Everlane: A New Model for the Fashion Biz?

An article in this weekend’s Los Angeles Times profiled a new designer fashion company, Everlane.  What makes Everlane different? The web-only company wants to provide luxury-quality clothing and accessories at price points under $100. They do this by cutting out salespeople, retailers and physical stores, providing a streamlined vertical that purports to lower the price of a $50 tee to $15.


Women's V Muted Black Tee at Everlane

One could argue that no 100% cotton t-shirt is worth $50, and one might be right. So maybe this is more a case of “right-pricing” than discounted luxury pricing. The fashion industry has been reeling since the recession, which caused many consumers to start shopping “downmarket.” Designer collaborations at big box stores, fast fashion companies providing on trend merchandise that is of good-enough quality, and flash sale sites like Gilt, Haute Look and Rue La La selling designer goods for up to 60% off retail fairly soon after their market debut are all contributors to a trend that is spelling doom for the full-price designer market. Consumers have gotten it into their heads that they never have to pay full price for designer clothing, and it will be difficult to convince them otherwise at this point.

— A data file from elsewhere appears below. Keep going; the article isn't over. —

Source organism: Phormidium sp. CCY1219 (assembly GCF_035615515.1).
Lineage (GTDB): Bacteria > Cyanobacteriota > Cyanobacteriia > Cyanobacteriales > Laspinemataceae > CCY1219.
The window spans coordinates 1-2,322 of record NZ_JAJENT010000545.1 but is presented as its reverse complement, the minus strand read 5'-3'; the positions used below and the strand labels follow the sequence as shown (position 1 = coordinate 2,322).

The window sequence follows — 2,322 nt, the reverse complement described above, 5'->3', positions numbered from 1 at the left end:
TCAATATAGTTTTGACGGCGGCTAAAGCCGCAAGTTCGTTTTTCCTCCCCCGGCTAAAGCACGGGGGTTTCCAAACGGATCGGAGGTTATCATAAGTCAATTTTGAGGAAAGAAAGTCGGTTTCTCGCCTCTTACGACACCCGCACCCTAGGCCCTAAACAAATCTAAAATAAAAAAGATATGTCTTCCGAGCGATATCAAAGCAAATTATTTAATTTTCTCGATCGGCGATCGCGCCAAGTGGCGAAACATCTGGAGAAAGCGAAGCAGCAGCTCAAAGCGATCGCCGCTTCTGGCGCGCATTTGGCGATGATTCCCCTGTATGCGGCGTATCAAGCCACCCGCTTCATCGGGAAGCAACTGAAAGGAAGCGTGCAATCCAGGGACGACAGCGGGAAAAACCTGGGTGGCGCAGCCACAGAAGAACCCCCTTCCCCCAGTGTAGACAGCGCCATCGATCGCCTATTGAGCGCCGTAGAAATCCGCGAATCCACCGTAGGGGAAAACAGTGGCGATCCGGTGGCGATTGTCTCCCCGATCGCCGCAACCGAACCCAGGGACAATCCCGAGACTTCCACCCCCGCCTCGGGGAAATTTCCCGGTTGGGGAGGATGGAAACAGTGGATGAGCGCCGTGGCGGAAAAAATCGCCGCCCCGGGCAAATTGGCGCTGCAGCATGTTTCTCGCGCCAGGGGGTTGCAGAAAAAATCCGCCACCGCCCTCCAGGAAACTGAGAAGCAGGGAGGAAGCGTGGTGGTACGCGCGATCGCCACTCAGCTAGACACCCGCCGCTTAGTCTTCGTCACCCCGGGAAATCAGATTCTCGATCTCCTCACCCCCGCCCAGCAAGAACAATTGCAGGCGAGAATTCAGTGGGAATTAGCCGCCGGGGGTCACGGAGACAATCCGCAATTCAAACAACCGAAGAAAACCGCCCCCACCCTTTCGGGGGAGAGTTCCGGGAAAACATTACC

Slim Belt & Buckle from Everlane

You can check out Everlane here (warning: registration and answering a few questions is required). Once in, you’ll see that their selection is quite limited at the moment to a couple of styles of t-shirts, a sweatshirt, a couple of totes, and belts. But the idea of a company that sells the highest possible quality basics, made in the U.S., at rock-bottom prices, is an idea whose time has definitely come.


Everlane is taking advantage of the social shopping model, so if you like this idea, and their execution of it, you can earn credits toward free merchandise by inviting friends to join. I’d love to see one of their tees in person before completely evangelizing, but I am encouraged by this company’s pointed honesty about their business model, and by their commitment to quality goods made in the U.S.